NEW YORK -- The New York Rangers are trailing the Pittsburgh Penguins 2-1 in the best-of-7 Eastern Conference First Round series because of their lack of execution in Game 3. Plain and simple.
The Penguins played a solid road game to win 3-1 at Madison Square Garden on Tuesday. The Rangers let it happen because they played an indefensible home game. Pittsburgh was excellent in defending, but New York contributed with a sloppy attack.
"There are nights like that," Rangers center Derick Brassard said. "It wasn't clicking."
Over the course of an 82-game regular season, there are nights like that. A team might not play its best. A call against them might sap the energy. Getting a handle on the puck can be troublesome.
But it's hard to fathom letting that all happen in a Stanley Cup Playoff game, let alone a swing game in what is arguably the most even of the eight first-round series.
"For that [game Tuesday] night, I'm not quite sure what happened," Rangers coach Alain Vigneault said. "I believe with what's at stake here we're going to see a high compete level and a high battle level [Thursday]."
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But to win Game 4 at home on Thursday (7 p.m. ET; CNBC, SN, TVA Sports, ROOT, MSG), the Rangers are going to have to be tougher and smarter than they were in Game 3.
Let's start with their reaction to Chris Kreider's apparent first-period goal getting taken off board for offsides after Pittsburgh coach Mike Sullivan challenged the play.
The Rangers, who had 3:27 left on a power play, managed one more shot on goal during the advantage. J.T. Miller's wrist shot from the top of the left circle was turned aside by Penguins rookie goalie Matt Murray.
"When [Kreider] scored his goal, the emotion in the building and the emotion from the players was really high," Brassard said. "When that call went against us, our energy and our emotion kind of went down a bit. It was the right call, but I think it was a momentum-killer for our team. We were working, but we didn't make any plays."
It's obvious after three games that the Penguins' intention is to clog up the middle of the ice, seal off the neutral zone, and force the Rangers to beat them by giving up the puck and winning races and battles to get it back. The Rangers responded well in Game 1 but couldn't score and were burned by their mistakes in a 5-2 loss. They dominated Game 2 by dumping and chasing and hitting and retrieving and forechecking in a 4-2 win.
In Game 3, they either tried to pass or carry the puck through the maze of Pittsburgh's sticks and skates in the neutral zone. It happened over and over and over. It never worked.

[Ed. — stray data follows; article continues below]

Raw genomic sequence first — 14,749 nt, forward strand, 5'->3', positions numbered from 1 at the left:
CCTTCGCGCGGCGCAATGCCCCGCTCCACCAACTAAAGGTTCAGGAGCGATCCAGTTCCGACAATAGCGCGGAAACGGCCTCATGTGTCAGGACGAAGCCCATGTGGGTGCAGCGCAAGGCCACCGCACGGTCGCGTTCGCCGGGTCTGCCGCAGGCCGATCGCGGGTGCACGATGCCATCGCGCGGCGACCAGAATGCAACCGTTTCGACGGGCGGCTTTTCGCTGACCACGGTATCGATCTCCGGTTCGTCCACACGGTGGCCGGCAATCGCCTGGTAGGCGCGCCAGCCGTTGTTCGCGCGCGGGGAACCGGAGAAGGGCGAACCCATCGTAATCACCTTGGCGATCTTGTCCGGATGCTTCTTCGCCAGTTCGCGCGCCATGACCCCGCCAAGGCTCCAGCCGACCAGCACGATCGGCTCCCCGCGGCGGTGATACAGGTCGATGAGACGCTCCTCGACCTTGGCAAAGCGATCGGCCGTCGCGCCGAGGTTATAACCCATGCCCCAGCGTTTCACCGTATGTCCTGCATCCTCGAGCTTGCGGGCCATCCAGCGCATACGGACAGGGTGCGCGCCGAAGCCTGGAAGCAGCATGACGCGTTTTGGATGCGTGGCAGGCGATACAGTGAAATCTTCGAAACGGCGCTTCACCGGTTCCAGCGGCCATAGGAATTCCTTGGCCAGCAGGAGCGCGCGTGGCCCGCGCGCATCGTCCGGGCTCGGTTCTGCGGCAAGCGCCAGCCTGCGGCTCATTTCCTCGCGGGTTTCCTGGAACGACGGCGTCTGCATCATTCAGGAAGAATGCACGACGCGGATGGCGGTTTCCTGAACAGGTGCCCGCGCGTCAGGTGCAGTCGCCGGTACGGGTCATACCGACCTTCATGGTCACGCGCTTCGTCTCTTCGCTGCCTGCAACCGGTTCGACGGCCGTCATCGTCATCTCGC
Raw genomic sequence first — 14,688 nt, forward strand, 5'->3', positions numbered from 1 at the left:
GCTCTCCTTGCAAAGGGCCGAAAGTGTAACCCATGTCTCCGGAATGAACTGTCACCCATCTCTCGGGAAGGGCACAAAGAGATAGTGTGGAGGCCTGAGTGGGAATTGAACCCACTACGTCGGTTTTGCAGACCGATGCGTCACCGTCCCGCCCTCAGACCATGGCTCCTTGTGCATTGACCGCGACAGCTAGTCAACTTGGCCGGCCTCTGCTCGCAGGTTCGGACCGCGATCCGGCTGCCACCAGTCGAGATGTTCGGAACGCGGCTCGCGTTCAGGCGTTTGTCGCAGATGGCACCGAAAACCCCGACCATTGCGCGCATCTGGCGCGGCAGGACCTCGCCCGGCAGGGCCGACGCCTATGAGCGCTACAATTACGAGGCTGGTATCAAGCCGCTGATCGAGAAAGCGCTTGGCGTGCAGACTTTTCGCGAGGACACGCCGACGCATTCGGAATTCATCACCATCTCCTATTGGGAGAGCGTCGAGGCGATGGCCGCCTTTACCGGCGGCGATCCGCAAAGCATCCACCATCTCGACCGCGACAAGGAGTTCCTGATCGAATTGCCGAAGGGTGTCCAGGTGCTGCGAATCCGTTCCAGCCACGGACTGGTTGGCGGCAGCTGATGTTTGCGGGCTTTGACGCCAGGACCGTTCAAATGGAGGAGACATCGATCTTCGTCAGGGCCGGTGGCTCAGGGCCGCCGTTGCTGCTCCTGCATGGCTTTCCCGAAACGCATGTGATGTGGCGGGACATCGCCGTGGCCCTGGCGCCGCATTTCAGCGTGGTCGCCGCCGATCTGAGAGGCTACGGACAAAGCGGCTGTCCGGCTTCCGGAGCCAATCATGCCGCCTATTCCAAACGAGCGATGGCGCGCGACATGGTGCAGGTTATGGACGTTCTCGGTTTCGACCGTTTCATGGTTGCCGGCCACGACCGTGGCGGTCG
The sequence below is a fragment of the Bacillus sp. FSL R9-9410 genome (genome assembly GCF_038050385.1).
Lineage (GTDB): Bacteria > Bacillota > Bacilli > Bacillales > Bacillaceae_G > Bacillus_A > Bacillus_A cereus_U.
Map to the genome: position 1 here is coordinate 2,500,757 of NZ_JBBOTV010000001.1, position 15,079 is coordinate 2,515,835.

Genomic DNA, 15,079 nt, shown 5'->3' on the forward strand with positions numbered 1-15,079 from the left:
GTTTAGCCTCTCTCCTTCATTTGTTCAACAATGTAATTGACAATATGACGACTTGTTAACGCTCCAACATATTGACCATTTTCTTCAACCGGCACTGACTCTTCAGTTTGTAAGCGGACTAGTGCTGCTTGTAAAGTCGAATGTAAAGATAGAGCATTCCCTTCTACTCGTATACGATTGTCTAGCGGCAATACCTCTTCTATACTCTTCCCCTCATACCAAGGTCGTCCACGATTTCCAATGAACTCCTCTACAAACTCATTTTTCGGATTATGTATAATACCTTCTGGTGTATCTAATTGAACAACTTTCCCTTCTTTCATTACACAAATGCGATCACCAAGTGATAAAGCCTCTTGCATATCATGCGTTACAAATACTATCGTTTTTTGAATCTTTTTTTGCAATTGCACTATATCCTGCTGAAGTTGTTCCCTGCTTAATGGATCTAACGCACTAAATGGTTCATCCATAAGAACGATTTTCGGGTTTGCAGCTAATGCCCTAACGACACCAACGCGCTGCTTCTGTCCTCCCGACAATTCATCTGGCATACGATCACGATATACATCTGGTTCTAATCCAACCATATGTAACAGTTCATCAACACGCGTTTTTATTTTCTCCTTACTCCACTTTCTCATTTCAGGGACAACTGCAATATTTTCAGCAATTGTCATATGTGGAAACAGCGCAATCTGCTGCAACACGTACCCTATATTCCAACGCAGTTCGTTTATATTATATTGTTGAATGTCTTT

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"We did a terrible job of getting through the neutral zone," Rangers center Derek Stepan said.
When they tried the dump and chase game Tuesday, they were beaten to the puck almost every time and the Penguins had an easy clear. There was no forecheck.
"It's hard to play with speed and energy when you're spending all of it on chasing it, chasing it," Brassard said. "We have to forecheck as a unit of five. It came be one, two or three guys, or having one or two guys on their heels. Everyone has to be on their toes."
Their lack of execution was never more evident in the third period, after Matt Cullen gave Pittsburgh a 2-1 lead at 4:16. The Rangers mustered two shots on goal in the final 15:44.
Vigneault mentioned their poor execution, but didn't stop there.
"There's also will and there's also compete level that goes along with that execution," Vigneault said. "Those puck battles, whether it be 5-on-5, 5-on-4, 4-on-5, that you need to get to first, [Tuesday] night we were second on a lot of those, especially in the third period. When they made it 2-1 … I didn't like how we responded after that. We should have had a push. We should have challenged them a lot more than we did. We didn't have that and we need to be better addressing that moving forward here."
Vigneault mentioned Wednesday how resilient the Rangers have been, and that's true. They are 12-4 following a playoff loss since 2014, Vigneault's first season in New York. They were 15-1-0 in games after their final 16 regulation losses during the regular season.
So, yes, it's in their DNA to raise their level to the challenge they face. The problem is, they have themselves to blame for being in this position, because as solid as the Penguins were in defending during Game 3, the Rangers should be tougher and smarter than they played.
"We're going to bounce back," Vigneault said.